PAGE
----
Release Date: Nov 21, 2011
Record label: Def Jam
Genre(s): Pop, R&B, Pop/Rock, Dance-Pop, Contemporary R&B
Four years and 10 huge hits ago, Rihanna released an album called Good Girl Gone Bad. She's never gone back. Today, Rihanna is pop's bad-girl-in-chief. You could call her the heir to the blues tradition of double-entendre salaciousness, except that, in Rihanna's songs, double-entendres are dispensed with.
Rihanna's sixth album is a blast of obnoxious, filth-fuelled pop. Coming only a year after Loud, everything has been turned up, then up again, from its steroidal Ibiza synths to the smutty innuendo – clearly she's decided that S&M's whips and chains were a little on the tame side. So there are exhortations to eat her cake (she doesn't mean cake!) and to lick her persuasion (she doesn't mean persuasion!), although sometimes the metaphors disappear with a laughable shrug, as on Birthday Cake: "Ooh, I want to fuck you right now.
Enough with the chains and whips already. Ever since 2009’s Rated R, the relentlessly dark, blood-on-your-hands record she released after being assaulted by her then boyfriend Chris Brown, Rihanna, 23, has equated falling for someone with feeling tortured. On last year’s LOUD, she even tried to make pain seem empowering with the hard-pounding single ”S&M.” But between ”Love the Way You Lie,” a domestic-violence saga played out with Eminem, and ”Man Down,” a ragga-tinged murder ballad, she just sounded like she needed a hug.
It always used to be said – often by the artist himself, as it happens – that James Brown was The Hardest Working Man In Show Business. Following Brown’s passing, that title is now presumably up for grabs, but there can be little argument as to who The Hardest Working Woman In Show Business is currently. Robyn “Rihanna” Fenty released her fifth studio album, Loud, just over twelve months ago and is already back with another record of original material: Talk That Talk.
Despite sounding rushed to capitalize on fourth quarter sales, 2010’s Loud proved that Rihanna’s reign indeed would not let up. The album’s first three singles topped the Hot 100. A fourth one merely went Top Ten. Just as Loud was losing its grip, during the fourth quarter of 2011, Rihanna fired again with another number one single, “We Found Love” -- its success more likely due to the singer’s ecstatic vocal than Calvin Harris' shrill, plinky production.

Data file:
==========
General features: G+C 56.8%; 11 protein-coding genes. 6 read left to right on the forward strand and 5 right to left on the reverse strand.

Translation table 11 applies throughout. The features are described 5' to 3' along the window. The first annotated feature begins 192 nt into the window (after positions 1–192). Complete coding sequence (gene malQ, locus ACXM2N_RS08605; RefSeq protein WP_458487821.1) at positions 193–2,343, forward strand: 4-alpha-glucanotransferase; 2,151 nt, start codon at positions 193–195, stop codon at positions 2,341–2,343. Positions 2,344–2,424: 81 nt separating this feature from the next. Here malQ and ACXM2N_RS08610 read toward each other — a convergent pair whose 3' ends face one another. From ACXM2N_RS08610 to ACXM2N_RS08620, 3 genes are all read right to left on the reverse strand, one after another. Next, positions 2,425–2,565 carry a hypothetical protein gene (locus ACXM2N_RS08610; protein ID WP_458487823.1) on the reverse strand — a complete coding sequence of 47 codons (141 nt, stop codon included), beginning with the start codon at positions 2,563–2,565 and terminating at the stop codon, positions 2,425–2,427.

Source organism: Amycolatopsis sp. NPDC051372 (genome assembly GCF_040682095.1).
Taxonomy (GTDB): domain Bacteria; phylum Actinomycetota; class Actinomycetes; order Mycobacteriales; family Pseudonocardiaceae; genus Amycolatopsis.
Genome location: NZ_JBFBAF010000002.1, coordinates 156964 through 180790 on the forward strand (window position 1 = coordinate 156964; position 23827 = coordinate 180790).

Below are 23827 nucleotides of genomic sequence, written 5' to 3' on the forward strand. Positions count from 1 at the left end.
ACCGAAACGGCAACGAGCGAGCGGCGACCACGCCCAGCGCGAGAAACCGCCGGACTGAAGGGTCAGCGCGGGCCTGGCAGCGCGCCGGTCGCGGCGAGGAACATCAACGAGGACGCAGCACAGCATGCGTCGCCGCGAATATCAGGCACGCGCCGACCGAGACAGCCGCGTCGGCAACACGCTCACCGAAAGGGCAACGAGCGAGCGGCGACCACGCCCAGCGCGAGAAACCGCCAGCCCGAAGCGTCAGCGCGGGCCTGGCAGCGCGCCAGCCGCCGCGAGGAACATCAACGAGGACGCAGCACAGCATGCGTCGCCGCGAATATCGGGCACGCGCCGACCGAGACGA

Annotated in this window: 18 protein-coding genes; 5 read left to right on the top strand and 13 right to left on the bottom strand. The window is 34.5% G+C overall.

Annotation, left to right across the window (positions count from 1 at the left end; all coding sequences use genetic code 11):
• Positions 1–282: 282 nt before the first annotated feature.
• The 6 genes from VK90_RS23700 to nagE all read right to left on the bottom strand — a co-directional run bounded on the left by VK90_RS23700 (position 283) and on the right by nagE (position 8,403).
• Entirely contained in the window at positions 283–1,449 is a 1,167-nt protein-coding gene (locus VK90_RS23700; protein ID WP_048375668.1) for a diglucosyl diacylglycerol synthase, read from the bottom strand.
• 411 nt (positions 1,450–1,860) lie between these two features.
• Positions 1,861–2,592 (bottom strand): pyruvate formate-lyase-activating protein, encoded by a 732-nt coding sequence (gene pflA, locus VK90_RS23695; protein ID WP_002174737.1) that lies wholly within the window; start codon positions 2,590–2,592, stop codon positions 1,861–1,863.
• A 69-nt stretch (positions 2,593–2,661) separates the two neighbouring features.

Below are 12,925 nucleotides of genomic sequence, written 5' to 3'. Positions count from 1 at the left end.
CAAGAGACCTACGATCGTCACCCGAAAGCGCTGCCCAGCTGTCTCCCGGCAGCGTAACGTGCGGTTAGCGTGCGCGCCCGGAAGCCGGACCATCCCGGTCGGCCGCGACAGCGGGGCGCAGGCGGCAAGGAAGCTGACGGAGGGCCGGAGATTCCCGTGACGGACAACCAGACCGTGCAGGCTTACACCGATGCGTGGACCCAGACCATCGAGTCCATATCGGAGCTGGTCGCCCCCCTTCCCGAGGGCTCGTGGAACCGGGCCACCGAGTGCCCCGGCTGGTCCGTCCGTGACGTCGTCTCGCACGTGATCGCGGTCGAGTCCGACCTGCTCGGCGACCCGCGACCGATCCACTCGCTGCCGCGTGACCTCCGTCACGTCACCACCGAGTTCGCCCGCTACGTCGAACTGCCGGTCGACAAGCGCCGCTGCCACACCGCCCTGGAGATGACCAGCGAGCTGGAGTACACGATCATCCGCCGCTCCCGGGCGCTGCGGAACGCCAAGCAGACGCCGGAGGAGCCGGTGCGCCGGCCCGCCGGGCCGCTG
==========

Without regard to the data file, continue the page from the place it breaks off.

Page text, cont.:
Rihanna has come a long way from her bubble gum pop start. She emerged from the abyss of second-tier R&B divas and became a bonafide rock star, dominating the market alongside an unstoppable King Beyoncé. With every dramatic haircut, she’s shed more clothes and inhibition, and her signature sound has become darker and moodier. She’s now cranked out 20 singles that have landed on the Billboard 100 Top 10 singles, faster than Madonna nabbed her slew of Top 10’s.
Review Summary: Rihanna still likes it rough.Say what you will about Rihanna, but she knows how to make a damn good pop record. There was Music of the Sun, A Girl Like Me, Good Girl Gone Bad, Rated R, Loud…and now Talk That Talk, which marks her sixth full length studio album in seven years. After the impact that she has made on the pop and R&B scene, it is almost inconceivable that Rihanna has only been in the business since 2005.
"We found love in a hopeless place." Over a frantic, Calvin Harris-produced, Guetta-meets-"Sandstorm" beat on her sixth record's lead-off single, Rihanna repeats these words almost 20 times. "We Found Love" ranks among Ri's best singles because it recognizes that there's not much more that needs to be said: in three and a half minutes, the line moves from being a great pop lyric to a triumphant mantra to something suggestive of a whole spectrum of unspoken emotion. The best pop music transports you to somewhere beyond words, and Rihanna's strongest singles all seem to be in on this secret.